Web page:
This is taken from the White Mountains looking west to the Sierras. The town of Big Pine is in the valley, just barely visible on the right side of the image.
I was driving a back country road in North Central Oregon (SW of the town of Fossil), when a nice panorama opened up with a wonderful cloudscape. It was spring, so the hills had a wonderful greenish blush to them.
This is the view from the Slab Camp trail looking SSE into the central Olympics.
This view is from a mile or so down the trail from the above. In this image you have a better view of the valleys coming together, close to meeting at Three Forks on the Gray Wolf River.
The valleys are the Lost Creek, Cameron Creek and Gray Wolf River.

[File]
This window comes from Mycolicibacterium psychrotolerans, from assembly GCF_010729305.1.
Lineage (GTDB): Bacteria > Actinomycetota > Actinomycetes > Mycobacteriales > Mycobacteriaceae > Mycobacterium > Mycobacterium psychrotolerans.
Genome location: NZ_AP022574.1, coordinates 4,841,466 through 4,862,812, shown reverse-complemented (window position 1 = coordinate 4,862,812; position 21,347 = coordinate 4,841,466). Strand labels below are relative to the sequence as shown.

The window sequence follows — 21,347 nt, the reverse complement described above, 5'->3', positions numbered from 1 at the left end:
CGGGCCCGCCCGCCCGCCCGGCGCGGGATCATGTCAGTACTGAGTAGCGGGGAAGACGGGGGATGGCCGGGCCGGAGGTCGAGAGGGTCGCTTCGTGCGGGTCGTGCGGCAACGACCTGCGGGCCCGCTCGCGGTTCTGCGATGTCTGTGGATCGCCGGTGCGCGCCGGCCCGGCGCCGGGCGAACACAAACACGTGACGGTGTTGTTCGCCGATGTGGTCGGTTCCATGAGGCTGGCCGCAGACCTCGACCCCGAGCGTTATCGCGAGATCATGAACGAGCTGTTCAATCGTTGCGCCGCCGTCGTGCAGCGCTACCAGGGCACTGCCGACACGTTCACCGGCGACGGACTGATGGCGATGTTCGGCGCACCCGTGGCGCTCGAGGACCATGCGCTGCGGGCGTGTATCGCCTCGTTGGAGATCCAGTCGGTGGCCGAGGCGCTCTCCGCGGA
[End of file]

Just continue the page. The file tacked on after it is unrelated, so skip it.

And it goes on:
Both images are composites of several frames … with the final file running over 130MB.
The subalpine areas of the Olympic National Park are not easy to access, except for two locations where roads run up to over 5000′: at Hurricane Ridge and at Deer Park. The road to Hurricane Ridge is two lane, paved the whole way and open year round (weather permitting … and usually only on the weekends during the winter). The Deer Park road is narrow, winding, gravel and closed once snow begins to fall. Both areas have trails that you can hike. This is the view from along the Slab Camp trail, running east from Deer Park.
Mare’s Tail over Bogachiel Peak and the High Divide (Olympic National Park)
A wide angle lens often creates distortion that is distracting or makes the image feel un-natural. In this case, while there is some “leaning” of the trees on the sides of the image … the distortion actually results in a realistic representation of the steepness of the hillside.